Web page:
Musharraf Hossain Bhuiyan, a top official, told reporters that the decision to launch the legal case came after a cabinet meeting, chaired by the prime minister, Sheikh Hasina, discussed a report submitted by the National Board of Revenue on alleged tax irregularities by Yunus.
Yunus was ousted last year as managing director of the pioneering small-loan provider Grameen Bank after the high court ruled the 73-year-old had violated retirement laws by serving beyond the age of 60.
AMA Muhith, the finance minister, has alleged that Yunus wrongly received tax exemptions as the chief executive of a public institution between 2004 and 2011.
Yunus, who won the Nobel peace prize in 2006, has rejected the charge. A statement issued by his office said he did not breach any laws as chief executive of Grameen Bank and all of his activities were approved by the bank’s board.
“Grameen Bank was created by a special law. The board of directors holds absolute power under the law. Whatever Prof Yunus did he did with the permission and consent of this powerful board,” the statement from Yunus’s office said.
Supporters of Yunus, who won the Nobel along with Grameen Bank for lifting millions out of poverty, say the charges are baseless and the result of long-running tensions between him and the prime minister. Hasina, who came to power in a landslide victory in 2008, has previously accused Grameen Bank and other microfinance institutions of charging high interest rates and “sucking blood from the poor borrowers”.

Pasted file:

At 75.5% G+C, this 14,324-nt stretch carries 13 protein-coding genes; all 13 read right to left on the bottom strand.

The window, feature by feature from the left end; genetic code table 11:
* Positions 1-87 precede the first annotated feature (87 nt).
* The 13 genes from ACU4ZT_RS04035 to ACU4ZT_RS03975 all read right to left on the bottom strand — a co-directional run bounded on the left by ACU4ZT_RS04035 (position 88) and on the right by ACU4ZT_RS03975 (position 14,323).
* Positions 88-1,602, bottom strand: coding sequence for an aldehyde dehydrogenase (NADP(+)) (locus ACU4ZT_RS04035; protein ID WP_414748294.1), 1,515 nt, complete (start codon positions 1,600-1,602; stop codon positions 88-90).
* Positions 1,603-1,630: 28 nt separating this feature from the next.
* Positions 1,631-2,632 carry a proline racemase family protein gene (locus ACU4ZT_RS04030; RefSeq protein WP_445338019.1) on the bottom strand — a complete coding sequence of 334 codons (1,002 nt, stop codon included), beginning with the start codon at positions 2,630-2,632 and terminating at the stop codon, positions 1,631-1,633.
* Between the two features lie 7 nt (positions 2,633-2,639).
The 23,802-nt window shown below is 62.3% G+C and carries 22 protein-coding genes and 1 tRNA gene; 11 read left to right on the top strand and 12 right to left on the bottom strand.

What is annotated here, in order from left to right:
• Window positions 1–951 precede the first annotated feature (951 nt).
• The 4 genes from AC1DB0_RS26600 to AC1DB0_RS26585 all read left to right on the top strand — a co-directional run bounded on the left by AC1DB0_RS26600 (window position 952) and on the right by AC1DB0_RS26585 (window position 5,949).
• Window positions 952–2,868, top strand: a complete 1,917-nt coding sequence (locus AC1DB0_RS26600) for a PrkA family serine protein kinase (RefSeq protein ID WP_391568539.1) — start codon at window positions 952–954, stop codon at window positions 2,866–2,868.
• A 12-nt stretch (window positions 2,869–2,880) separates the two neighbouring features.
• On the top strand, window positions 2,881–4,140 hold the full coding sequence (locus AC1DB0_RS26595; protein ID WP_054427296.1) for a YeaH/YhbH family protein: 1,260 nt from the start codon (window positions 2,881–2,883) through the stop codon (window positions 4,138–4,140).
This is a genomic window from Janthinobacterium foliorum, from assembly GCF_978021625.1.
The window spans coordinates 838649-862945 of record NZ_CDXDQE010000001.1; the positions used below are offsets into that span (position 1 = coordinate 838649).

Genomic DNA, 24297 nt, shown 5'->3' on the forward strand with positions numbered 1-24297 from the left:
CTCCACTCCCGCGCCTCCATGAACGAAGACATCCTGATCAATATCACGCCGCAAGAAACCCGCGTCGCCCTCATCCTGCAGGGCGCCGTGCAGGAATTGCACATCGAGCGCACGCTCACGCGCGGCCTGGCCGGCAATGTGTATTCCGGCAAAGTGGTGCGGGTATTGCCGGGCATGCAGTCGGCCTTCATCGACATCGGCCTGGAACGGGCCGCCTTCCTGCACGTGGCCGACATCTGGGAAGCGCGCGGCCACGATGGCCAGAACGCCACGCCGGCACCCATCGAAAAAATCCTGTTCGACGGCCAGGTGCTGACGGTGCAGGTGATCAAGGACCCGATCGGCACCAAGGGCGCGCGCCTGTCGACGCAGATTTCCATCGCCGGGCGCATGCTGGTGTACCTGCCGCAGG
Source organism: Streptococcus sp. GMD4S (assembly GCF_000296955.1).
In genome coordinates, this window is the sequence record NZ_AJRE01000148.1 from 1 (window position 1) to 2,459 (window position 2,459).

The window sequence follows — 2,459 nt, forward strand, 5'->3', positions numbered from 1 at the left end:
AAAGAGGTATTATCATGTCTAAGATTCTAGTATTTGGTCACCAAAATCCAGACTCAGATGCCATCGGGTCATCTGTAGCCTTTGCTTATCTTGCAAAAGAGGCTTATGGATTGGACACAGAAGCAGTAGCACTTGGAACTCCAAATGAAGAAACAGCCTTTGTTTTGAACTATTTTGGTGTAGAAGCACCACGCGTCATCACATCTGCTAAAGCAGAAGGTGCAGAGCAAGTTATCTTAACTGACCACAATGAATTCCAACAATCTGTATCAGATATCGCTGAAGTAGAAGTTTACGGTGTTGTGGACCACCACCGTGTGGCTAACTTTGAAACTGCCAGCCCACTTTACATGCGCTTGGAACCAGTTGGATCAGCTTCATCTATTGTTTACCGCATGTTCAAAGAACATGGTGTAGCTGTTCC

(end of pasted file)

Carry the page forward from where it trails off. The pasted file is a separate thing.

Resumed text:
Yunus has been an outspoken critic of successive governments in Bangladesh.
In May Yunus asked western consumers and businesses to help reform the country’s booming but largely unregulated garment industry after the deaths of more than 1,000 people in the collapse of a Dhaka factory where clothes sold in Europe and the US were being made.
“The tragedy at the garment factory in Savar is a symbol of our failure as a nation,” Yunus wrote in the Guardian. “The crack … that caused the collapse of the building has shown us that if we don’t face up to the cracks in our own systems, we as a nation will get lost in the debris.”
General elections are expected in Bangladesh within six months.
SOURCE: The Nation, Sri Lanka
By Eliza Villarino, Devex
Although the practice can be traced back centuries, microfinance as we know it is commonly credited to the movement started by Nobel Peace Prize laureate Muhammad Yunus in the 1970s. And that movement continues to grow, as donors and civil society alike emphasize the importance of financial inclusion — or providing affordable financial services to the poor and disadvantaged sections of society — in the developing world.